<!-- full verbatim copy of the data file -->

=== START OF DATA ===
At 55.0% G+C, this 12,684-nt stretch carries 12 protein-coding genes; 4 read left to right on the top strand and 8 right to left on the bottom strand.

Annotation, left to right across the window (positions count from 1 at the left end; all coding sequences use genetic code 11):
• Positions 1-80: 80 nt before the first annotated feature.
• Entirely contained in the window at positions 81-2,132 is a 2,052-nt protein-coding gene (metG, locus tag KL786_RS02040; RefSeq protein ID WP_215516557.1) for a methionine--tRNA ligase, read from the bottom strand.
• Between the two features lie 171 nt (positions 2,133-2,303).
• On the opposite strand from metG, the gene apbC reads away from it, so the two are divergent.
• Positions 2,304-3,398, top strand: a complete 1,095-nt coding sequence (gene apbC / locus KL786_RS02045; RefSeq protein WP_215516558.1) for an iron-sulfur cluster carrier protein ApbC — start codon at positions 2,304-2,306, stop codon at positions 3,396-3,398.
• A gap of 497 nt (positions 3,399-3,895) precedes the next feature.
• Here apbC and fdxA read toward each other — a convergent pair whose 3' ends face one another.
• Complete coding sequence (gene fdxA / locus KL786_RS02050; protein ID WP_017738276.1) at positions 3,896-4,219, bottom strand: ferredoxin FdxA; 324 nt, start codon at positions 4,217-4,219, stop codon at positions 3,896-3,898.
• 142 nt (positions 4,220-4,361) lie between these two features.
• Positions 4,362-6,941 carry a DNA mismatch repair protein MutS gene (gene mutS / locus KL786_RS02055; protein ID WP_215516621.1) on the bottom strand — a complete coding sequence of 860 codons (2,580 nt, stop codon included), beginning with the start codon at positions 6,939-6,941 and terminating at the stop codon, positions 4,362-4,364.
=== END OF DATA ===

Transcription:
At 55.0% G+C, this 12,684-nt stretch carries 12 protein-coding genes; 4 read left to right on the top strand and 8 right to left on the bottom strand.

Annotation, left to right across the window (positions count from 1 at the left end; all coding sequences use genetic code 11):
• Positions 1-80: 80 nt before the first annotated feature.
• Entirely contained in the window at positions 81-2,132 is a 2,052-nt protein-coding gene (metG, locus tag KL786_RS02040; RefSeq protein ID WP_215516557.1) for a methionine--tRNA ligase, read from the bottom strand.
• Between the two features lie 171 nt (positions 2,133-2,303).
• On the opposite strand from metG, the gene apbC reads away from it, so the two are divergent.
• Positions 2,304-3,398, top strand: a complete 1,095-nt coding sequence (gene apbC / locus KL786_RS02045; RefSeq protein WP_215516558.1) for an iron-sulfur cluster carrier protein ApbC — start codon at positions 2,304-2,306, stop codon at positions 3,396-3,398.
• A gap of 497 nt (positions 3,399-3,895) precedes the next feature.
• Here apbC and fdxA read toward each other — a convergent pair whose 3' ends face one another.
• Complete coding sequence (gene fdxA / locus KL786_RS02050; protein ID WP_017738276.1) at positions 3,896-4,219, bottom strand: ferredoxin FdxA; 324 nt, start codon at positions 4,217-4,219, stop codon at positions 3,896-3,898.
• 142 nt (positions 4,220-4,361) lie between these two features.
• Positions 4,362-6,941 carry a DNA mismatch repair protein MutS gene (gene mutS / locus KL786_RS02055; protein ID WP_215516621.1) on the bottom strand — a complete coding sequence of 860 codons (2,580 nt, stop codon included), beginning with the start codon at positions 6,939-6,941 and terminating at the stop codon, positions 4,362-4,364.